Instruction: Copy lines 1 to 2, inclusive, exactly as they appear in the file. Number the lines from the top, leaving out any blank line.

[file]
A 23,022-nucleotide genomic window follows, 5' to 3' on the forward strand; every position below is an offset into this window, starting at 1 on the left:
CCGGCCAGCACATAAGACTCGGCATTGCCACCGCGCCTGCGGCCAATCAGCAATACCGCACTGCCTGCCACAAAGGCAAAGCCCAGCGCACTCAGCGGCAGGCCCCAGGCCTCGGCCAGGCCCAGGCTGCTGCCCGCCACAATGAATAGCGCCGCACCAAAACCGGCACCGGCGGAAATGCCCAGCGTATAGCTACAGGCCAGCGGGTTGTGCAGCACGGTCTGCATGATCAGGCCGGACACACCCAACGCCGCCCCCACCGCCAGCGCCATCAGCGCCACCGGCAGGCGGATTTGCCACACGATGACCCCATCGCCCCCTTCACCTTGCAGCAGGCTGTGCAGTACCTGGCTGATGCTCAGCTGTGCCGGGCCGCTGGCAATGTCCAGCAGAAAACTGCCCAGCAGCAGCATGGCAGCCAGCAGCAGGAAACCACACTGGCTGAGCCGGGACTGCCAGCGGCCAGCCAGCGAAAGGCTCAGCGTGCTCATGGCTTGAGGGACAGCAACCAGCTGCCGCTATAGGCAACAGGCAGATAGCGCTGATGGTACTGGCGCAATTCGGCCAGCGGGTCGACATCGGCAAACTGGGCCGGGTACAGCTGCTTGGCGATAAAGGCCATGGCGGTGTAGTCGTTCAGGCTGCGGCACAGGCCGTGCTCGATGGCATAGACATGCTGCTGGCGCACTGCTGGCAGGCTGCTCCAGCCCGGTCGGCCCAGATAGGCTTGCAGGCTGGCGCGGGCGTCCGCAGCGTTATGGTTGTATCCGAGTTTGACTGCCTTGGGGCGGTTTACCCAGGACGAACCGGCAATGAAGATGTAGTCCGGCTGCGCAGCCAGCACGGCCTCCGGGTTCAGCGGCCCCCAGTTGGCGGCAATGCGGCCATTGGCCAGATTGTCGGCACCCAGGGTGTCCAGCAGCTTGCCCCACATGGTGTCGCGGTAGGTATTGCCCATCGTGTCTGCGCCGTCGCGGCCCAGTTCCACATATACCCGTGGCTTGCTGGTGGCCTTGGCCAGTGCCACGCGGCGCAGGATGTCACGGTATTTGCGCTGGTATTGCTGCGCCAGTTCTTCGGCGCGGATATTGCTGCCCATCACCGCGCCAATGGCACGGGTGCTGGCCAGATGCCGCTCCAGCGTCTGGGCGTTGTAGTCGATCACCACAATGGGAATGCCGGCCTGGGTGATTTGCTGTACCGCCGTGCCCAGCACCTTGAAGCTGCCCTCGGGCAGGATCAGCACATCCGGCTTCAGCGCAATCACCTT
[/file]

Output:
A 23,022-nucleotide genomic window follows, 5' to 3' on the forward strand; every position below is an offset into this window, starting at 1 on the left:
CCGGCCAGCACATAAGACTCGGCATTGCCACCGCGCCTGCGGCCAATCAGCAATACCGCACTGCCTGCCACAAAGGCAAAGCCCAGCGCACTCAGCGGCAGGCCCCAGGCCTCGGCCAGGCCCAGGCTGCTGCCCGCCACAATGAATAGCGCCGCACCAAAACCGGCACCGGCGGAAATGCCCAGCGTATAGCTACAGGCCAGCGGGTTGTGCAGCACGGTCTGCATGATCAGGCCGGACACACCCAACGCCGCCCCCACCGCCAGCGCCATCAGCGCCACCGGCAGGCGGATTTGCCACACGATGACCCCATCGCCCCCTTCACCTTGCAGCAGGCTGTGCAGTACCTGGCTGATGCTCAGCTGTGCCGGGCCGCTGGCAATGTCCAGCAGAAAACTGCCCAGCAGCAGCATGGCAGCCAGCAGCAGGAAACCACACTGGCTGAGCCGGGACTGCCAGCGGCCAGCCAGCGAAAGGCTCAGCGTGCTCATGGCTTGAGGGACAGCAACCAGCTGCCGCTATAGGCAACAGGCAGATAGCGCTGATGGTACTGGCGCAATTCGGCCAGCGGGTCGACATCGGCAAACTGGGCCGGGTACAGCTGCTTGGCGATAAAGGCCATGGCGGTGTAGTCGTTCAGGCTGCGGCACAGGCCGTGCTCGATGGCATAGACATGCTGCTGGCGCACTGCTGGCAGGCTGCTCCAGCCCGGTCGGCCCAGATAGGCTTGCAGGCTGGCGCGGGCGTCCGCAGCGTTATGGTTGTATCCGAGTTTGACTGCCTTGGGGCGGTTTACCCAGGACGAACCGGCAATGAAGATGTAGTCCGGCTGCGCAGCCAGCACGGCCTCCGGGTTCAGCGGCCCCCAGTTGGCGGCAATGCGGCCATTGGCCAGATTGTCGGCACCCAGGGTGTCCAGCAGCTTGCCCCACATGGTGTCGCGGTAGGTATTGCCCATCGTGTCTGCGCCGTCGCGGCCCAGTTCCACATATACCCGTGGCTTGCTGGTGGCCTTGGCCAGTGCCACGCGGCGCAGGATGTCACGGTATTTGCGCTGGTATTGCTGCGCCAGTTCTTCGGCGCGGATATTGCTGCCCATCACCGCGCCAATGGCACGGGTGCTGGCCAGATGCCGCTCCAGCGTCTGGGCGTTGTAGTCGATCACCACAATGGGAATGCCGGCCTGGGTGATTTGCTGTACCGCCGTGCCCAGCACCTTGAAGCTGCCCTCGGGCAGGATCAGCACATCCGGCTTCAGCGCAATCACCTT